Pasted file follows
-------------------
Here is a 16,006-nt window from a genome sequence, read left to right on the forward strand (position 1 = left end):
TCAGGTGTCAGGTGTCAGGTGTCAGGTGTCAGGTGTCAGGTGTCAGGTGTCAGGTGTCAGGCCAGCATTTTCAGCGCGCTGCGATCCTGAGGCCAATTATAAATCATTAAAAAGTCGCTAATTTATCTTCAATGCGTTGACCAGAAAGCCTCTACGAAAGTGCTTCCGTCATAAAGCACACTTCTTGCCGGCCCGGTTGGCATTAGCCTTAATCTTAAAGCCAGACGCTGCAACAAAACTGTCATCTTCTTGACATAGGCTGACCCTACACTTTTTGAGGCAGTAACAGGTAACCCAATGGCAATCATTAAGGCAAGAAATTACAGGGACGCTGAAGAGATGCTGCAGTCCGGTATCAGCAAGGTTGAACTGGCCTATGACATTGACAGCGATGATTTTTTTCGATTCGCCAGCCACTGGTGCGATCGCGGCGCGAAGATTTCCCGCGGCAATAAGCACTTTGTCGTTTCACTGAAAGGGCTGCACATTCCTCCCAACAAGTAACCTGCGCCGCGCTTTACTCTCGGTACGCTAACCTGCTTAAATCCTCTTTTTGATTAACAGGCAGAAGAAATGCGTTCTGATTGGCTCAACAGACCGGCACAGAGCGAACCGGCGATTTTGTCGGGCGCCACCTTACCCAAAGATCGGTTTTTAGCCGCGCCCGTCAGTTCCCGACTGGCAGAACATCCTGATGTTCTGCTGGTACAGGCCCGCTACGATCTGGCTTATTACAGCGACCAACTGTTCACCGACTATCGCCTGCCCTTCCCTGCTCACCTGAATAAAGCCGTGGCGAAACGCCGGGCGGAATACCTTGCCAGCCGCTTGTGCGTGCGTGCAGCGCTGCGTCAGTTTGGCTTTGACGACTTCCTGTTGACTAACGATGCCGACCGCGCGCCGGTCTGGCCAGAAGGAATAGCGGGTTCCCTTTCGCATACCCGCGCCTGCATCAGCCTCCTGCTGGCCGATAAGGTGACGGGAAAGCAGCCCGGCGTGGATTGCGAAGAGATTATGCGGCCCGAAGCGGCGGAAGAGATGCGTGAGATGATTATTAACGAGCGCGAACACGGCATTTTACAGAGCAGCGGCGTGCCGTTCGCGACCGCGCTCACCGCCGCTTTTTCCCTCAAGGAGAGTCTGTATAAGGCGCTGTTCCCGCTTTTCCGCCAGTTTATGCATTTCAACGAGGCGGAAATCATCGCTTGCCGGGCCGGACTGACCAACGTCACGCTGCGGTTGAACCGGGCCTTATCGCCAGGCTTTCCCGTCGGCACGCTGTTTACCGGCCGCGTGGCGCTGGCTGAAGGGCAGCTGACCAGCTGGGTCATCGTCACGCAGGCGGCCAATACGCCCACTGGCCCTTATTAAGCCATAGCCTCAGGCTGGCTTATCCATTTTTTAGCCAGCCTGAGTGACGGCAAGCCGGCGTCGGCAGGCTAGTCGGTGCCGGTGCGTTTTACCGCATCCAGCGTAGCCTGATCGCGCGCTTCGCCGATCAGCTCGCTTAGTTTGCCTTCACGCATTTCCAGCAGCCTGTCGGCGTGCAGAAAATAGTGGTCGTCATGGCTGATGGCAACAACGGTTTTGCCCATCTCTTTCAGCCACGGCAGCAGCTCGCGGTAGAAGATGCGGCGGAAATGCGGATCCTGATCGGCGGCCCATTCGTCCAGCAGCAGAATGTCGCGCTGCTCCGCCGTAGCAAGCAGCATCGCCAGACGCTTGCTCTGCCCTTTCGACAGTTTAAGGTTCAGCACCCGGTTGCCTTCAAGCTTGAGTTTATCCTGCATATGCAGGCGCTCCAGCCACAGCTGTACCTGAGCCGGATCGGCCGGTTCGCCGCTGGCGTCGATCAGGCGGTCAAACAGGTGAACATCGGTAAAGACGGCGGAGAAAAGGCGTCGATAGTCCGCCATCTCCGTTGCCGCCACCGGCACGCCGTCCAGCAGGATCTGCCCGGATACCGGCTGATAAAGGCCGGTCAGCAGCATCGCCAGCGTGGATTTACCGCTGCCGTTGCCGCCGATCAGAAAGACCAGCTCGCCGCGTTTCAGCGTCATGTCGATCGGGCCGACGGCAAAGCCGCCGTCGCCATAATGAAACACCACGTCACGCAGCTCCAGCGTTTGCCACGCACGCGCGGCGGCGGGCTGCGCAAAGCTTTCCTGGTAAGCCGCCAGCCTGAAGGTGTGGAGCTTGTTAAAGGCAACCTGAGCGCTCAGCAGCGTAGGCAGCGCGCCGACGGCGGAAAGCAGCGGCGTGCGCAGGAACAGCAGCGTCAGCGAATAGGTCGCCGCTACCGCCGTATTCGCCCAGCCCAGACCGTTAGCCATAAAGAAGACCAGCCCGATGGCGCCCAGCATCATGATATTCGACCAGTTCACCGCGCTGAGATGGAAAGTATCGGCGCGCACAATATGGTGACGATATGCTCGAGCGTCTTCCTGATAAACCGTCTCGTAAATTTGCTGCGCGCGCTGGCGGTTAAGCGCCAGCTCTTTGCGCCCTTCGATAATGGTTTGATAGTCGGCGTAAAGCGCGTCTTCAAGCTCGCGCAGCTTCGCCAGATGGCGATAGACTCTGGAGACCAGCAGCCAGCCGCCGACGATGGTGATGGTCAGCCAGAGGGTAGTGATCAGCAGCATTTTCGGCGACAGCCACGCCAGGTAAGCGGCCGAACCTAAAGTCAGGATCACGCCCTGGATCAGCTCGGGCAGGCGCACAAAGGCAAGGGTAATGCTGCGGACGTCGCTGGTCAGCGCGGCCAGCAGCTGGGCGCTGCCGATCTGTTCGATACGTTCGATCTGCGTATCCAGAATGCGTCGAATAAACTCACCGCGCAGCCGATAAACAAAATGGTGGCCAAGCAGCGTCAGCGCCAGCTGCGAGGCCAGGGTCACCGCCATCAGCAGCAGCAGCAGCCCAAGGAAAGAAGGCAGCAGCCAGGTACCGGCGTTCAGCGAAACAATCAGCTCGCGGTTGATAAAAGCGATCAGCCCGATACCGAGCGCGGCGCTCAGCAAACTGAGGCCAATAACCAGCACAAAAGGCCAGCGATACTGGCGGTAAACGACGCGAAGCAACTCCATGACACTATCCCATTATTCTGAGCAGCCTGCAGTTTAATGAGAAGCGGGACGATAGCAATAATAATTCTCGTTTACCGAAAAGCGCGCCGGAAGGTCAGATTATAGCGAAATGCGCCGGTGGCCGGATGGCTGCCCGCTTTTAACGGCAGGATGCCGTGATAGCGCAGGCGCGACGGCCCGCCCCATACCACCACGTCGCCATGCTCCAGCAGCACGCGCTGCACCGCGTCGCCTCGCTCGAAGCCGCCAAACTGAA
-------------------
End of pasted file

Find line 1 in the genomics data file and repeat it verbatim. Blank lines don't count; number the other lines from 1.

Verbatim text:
Here is a 16,006-nt window from a genome sequence, read left to right on the forward strand (position 1 = left end):